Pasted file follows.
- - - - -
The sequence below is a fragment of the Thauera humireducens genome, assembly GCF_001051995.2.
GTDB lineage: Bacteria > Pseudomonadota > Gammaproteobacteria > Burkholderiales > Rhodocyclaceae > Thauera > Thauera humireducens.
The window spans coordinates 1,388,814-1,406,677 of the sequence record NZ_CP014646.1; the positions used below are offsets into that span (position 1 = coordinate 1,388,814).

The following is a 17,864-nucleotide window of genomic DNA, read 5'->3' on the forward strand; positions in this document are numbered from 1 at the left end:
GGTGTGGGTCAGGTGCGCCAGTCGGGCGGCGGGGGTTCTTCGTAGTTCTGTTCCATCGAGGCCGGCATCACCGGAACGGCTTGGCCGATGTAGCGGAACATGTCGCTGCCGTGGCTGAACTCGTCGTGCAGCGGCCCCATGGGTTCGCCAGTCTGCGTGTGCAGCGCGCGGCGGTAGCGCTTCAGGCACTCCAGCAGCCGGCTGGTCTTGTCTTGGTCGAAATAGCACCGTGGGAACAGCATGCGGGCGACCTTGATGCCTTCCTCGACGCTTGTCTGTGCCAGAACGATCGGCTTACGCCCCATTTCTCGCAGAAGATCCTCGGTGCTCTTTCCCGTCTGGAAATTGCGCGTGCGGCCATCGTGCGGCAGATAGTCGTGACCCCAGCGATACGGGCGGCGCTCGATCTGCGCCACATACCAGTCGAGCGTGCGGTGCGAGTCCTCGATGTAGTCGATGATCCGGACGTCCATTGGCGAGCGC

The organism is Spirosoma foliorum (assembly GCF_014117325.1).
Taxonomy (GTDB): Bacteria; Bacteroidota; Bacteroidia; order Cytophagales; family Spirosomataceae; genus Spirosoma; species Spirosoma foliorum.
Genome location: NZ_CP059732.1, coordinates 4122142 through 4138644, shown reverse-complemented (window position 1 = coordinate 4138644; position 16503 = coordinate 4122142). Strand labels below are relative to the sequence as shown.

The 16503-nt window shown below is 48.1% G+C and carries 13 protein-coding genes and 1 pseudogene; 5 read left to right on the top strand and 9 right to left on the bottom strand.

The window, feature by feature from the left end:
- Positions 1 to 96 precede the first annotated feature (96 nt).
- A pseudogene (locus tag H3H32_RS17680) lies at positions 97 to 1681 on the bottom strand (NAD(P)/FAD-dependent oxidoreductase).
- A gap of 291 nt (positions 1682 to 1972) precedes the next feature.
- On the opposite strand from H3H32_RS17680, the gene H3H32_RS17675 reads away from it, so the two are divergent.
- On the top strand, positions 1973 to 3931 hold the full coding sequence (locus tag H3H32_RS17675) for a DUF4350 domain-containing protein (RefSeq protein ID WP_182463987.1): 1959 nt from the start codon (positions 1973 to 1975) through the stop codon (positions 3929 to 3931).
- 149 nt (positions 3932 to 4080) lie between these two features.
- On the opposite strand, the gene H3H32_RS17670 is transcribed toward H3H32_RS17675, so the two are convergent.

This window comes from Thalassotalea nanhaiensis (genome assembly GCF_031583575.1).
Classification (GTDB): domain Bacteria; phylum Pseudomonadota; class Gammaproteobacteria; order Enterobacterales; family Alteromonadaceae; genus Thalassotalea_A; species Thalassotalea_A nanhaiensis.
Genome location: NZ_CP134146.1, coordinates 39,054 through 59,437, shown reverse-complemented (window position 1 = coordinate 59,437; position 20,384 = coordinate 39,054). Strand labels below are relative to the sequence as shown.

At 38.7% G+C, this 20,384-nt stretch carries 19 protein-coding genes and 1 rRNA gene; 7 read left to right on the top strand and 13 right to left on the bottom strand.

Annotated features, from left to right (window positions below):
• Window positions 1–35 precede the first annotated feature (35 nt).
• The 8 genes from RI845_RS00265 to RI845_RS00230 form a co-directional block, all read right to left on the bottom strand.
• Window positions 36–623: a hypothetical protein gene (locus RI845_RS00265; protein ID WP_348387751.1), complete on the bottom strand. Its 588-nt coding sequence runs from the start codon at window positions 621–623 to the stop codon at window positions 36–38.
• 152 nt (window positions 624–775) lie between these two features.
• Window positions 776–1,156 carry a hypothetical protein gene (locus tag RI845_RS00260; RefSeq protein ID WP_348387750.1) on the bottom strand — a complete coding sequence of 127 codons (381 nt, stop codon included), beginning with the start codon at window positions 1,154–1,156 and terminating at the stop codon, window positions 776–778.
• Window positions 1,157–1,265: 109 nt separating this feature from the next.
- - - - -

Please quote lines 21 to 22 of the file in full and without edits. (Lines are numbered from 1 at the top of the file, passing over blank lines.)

At 38.7% G+C, this 20,384-nt stretch carries 19 protein-coding genes and 1 rRNA gene; 7 read left to right on the top strand and 13 right to left on the bottom strand.

Annotated features, from left to right (window positions below):